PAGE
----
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“Electronics circuit design.”
Most engineers, even some hardcore techies, don’t get a feeling of bubbly enthusiasm when they hear the aforementioned words. (It’s also an awkward conversation-pauser at parties if asked what you do — just say “I make electronic gadgets,” jeezus!)
Because it’s not fun for most people, including engineers (and because to say that the electronics business is “huge” is laughably modest), therein lies an opportunity.
In this episode, I speak with Tobias Pohl, the CEO and Co-founder of Celus, which builds AI-assisted tools for circuit design.
The goal of their tools isn’t to replace the engineer, but to reduce the time they spend on certain design problems from weeks to hours.
We dive into the structure of the industry, how the electronics engineering process works (in simple English), and what it really takes to build USEFUL AI software for the purpose:
1:49 — Why engineers hate electronics!
03:33 — The current process of Electronics Engineering, and why it’s so damn hard
13:00 — Nerd ego, and why “experience” in electronics design is a double-edged sword
19:59 — What can you automate? The value of machine learning in the engineer’s process
28:47 — How machine learning streamlines and upgrades circuit designs
41:16 — Finding the right source of data for training Celus’ ML models
45:37 — The challenge of synthetic data for ML
49:00 — Celus’ journey as an AI software startup
56:06 — Celus’ target market and sales process: do big companies like Apple and Sony have their own electronics design tools?
01:01:40 — Why the “build vs buy” dilemma is not a problem for software startups anymore
Aman’s 2-Minute Summary and Key Takeaways
The overall process of circuit design:
At the highest level, it starts with an idea for a “black box” circuit which interacts with the environment/external systems in some way. Then, you have a long list of requirements that constrain what kind of inputs, outputs and physical size the black box will have.
This is given to the engineer, who now has to figure out how to design a circuit on paper that solves that problem, using standalone components that already exist — sensors, microcontrollers, etc. This is called the “schematic.” This is the most valuable part of the process, where the real IP lies. The market leader in this space is — wait for it — Microsoft Powerpoint. Literally.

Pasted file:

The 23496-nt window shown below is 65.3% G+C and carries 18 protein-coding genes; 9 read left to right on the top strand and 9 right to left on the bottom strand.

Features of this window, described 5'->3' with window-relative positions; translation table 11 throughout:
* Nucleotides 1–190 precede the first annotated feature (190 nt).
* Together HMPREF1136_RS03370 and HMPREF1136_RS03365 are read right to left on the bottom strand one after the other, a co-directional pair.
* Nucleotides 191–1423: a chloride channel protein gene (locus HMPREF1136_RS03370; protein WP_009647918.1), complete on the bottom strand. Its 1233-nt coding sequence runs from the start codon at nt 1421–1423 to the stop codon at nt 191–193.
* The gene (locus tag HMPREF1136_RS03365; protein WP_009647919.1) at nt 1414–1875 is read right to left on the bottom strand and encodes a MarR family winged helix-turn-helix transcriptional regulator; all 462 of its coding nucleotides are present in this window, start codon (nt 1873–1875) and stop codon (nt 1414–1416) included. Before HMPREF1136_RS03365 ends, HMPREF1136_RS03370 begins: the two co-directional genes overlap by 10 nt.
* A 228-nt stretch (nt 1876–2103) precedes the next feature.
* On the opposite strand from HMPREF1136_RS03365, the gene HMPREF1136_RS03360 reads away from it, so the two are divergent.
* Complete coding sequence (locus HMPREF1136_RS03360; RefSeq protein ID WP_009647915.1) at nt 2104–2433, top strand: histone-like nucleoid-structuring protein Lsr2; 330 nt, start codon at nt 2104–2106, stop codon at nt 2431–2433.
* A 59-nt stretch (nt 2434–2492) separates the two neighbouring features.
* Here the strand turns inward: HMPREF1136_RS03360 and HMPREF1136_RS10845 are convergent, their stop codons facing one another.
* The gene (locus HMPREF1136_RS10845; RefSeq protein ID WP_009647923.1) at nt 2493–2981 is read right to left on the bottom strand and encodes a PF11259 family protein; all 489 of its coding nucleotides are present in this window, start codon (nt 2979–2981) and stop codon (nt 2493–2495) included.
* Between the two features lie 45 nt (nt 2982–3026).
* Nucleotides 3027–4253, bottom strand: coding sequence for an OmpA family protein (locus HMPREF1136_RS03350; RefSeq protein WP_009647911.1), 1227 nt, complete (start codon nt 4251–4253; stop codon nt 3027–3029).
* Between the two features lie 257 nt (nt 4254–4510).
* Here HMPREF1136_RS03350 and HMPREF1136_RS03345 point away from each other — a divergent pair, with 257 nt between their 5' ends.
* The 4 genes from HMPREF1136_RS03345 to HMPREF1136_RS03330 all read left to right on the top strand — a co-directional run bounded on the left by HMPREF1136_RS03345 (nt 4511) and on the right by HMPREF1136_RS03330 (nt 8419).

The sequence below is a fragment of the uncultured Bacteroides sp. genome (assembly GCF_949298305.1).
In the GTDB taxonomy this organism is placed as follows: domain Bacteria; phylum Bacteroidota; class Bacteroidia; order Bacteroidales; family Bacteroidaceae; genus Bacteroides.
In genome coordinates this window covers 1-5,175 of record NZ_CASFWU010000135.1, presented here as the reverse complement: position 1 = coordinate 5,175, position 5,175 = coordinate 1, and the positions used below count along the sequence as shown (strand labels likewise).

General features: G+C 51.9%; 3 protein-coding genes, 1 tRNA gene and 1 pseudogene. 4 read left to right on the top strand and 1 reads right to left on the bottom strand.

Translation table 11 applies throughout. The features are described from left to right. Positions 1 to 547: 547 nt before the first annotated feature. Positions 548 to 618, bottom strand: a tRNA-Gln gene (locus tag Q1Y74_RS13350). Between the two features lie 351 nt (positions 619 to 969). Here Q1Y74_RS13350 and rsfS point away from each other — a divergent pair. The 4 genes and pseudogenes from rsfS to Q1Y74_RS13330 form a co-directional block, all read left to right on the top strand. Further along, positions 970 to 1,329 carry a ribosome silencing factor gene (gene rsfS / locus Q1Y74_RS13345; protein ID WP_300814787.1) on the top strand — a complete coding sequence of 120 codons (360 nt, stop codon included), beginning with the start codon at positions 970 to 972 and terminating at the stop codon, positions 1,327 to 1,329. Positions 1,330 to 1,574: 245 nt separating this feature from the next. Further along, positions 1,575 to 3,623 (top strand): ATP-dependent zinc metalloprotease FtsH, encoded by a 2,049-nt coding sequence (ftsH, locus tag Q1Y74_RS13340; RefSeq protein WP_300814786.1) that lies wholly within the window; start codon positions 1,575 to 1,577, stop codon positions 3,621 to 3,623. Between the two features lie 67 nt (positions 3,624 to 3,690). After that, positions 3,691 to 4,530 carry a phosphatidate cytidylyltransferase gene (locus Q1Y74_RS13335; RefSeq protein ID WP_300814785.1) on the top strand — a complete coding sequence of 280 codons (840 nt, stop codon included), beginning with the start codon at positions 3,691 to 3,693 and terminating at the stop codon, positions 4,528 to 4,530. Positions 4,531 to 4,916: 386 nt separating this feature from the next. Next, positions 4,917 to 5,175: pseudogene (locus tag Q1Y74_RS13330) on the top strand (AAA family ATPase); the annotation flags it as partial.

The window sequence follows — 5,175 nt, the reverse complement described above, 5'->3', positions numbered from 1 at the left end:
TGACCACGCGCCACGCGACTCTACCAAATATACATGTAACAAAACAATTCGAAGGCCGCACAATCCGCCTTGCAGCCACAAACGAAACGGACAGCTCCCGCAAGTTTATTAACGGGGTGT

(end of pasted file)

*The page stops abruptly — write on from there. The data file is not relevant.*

But in any case, this is the first hurdle, because, in Tobias’ words, there are millions of components. Many engineers still look through long PDF lists of parts. Choosing the right components, for a circuit that you haven’t even designed yet, is tough!
The next step is layout design. The abstract drawing of the design is converted into the actual physical architecture, which would fit on a printed circuit board (PCB). You have to choose what goes where, physically. Here, you have to take into account what you are optimizing for, because many companies follow certain conventions and design patterns for their layout!
After the layout, it finally goes to printing/manufacturing.
How ML can help, and the challenges:
The first challenge is the “cold start” — choosing the right modules and components, which you will use to design the circuit — it’s somewhat of a chicken-egg problem.
The Celus software first uses ML to understand the requirements for the design, and then suggest reusable modules that could solve the problem at hand.
Once you have a few suggested modules, it further generates a long list of components that you could use to make those designs.
It’s like going to a shopping site and saying “I want to design a house,” and the site actively suggests to you all the things you’d need, different suggested designs, and guides you on how to go about it.
Then, going from schematic to complex PCB layout — AI is a great tool to create best options for circuit layouts, because it’s a hard skill to learn but also subjective. The human can make tweaks on top of suggested layouts.
An interesting challenge in using AI in electronics design is about intellectual property. You don’t want AI that’s implicitly learning companies’ trade secrets and passing them around! So Celus only trains their ML models open-source project data, which comes with its own set of challenges we discuss extensively in the episode!
But that being said, Celus is already gaining market share and working with enterprise customers, because of the speed gains and user friendliness upgrades by using such design software.
We got into chatting about random topics like fundraising.
One thing Tobias said that stuck with me: if thinking about a potential investor and their face doesn’t make you feel happy and excited to have them on your team, don’t take their money!
(If you’re in the position to say no, ofcourse.)
(Ethics Policy: These opinions are 100% my own as an independent observer and educator. I don’t own stock in guests’ companies or their competitors, nor do I get paid by them in any form for any reason at the time of publishing, unless specifically stated. Episodes are also not intended to be an automatic endorsement of any company or its products and services.)